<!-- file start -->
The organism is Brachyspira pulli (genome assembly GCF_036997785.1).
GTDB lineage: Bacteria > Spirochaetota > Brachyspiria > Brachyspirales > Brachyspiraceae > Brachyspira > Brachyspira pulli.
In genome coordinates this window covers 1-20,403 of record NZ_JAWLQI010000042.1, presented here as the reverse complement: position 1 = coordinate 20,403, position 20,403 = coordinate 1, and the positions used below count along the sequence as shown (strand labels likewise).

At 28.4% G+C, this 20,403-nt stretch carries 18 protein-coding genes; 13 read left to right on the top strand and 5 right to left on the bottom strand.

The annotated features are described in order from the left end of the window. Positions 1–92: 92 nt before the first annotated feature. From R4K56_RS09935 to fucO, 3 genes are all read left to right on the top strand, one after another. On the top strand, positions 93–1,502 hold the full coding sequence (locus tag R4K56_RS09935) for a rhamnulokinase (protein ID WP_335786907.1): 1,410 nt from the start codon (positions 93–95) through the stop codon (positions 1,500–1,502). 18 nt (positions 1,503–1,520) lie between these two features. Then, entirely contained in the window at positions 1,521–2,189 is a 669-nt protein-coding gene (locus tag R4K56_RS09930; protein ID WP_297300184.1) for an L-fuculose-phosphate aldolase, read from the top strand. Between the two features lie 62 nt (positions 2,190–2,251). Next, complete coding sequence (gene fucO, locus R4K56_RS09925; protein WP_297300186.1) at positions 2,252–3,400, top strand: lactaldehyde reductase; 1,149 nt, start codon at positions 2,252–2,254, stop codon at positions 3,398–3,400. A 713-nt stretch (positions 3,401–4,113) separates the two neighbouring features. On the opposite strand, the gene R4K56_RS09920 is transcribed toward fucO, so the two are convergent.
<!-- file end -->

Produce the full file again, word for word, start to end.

The organism is Brachyspira pulli (genome assembly GCF_036997785.1).
GTDB lineage: Bacteria > Spirochaetota > Brachyspiria > Brachyspirales > Brachyspiraceae > Brachyspira > Brachyspira pulli.
In genome coordinates this window covers 1-20,403 of record NZ_JAWLQI010000042.1, presented here as the reverse complement: position 1 = coordinate 20,403, position 20,403 = coordinate 1, and the positions used below count along the sequence as shown (strand labels likewise).

At 28.4% G+C, this 20,403-nt stretch carries 18 protein-coding genes; 13 read left to right on the top strand and 5 right to left on the bottom strand.

The annotated features are described in order from the left end of the window. Positions 1–92: 92 nt before the first annotated feature. From R4K56_RS09935 to fucO, 3 genes are all read left to right on the top strand, one after another. On the top strand, positions 93–1,502 hold the full coding sequence (locus tag R4K56_RS09935) for a rhamnulokinase (protein ID WP_335786907.1): 1,410 nt from the start codon (positions 93–95) through the stop codon (positions 1,500–1,502). 18 nt (positions 1,503–1,520) lie between these two features. Then, entirely contained in the window at positions 1,521–2,189 is a 669-nt protein-coding gene (locus tag R4K56_RS09930; protein ID WP_297300184.1) for an L-fuculose-phosphate aldolase, read from the top strand. Between the two features lie 62 nt (positions 2,190–2,251). Next, complete coding sequence (gene fucO, locus R4K56_RS09925; protein WP_297300186.1) at positions 2,252–3,400, top strand: lactaldehyde reductase; 1,149 nt, start codon at positions 2,252–2,254, stop codon at positions 3,398–3,400. A 713-nt stretch (positions 3,401–4,113) separates the two neighbouring features. On the opposite strand, the gene R4K56_RS09920 is transcribed toward fucO, so the two are convergent.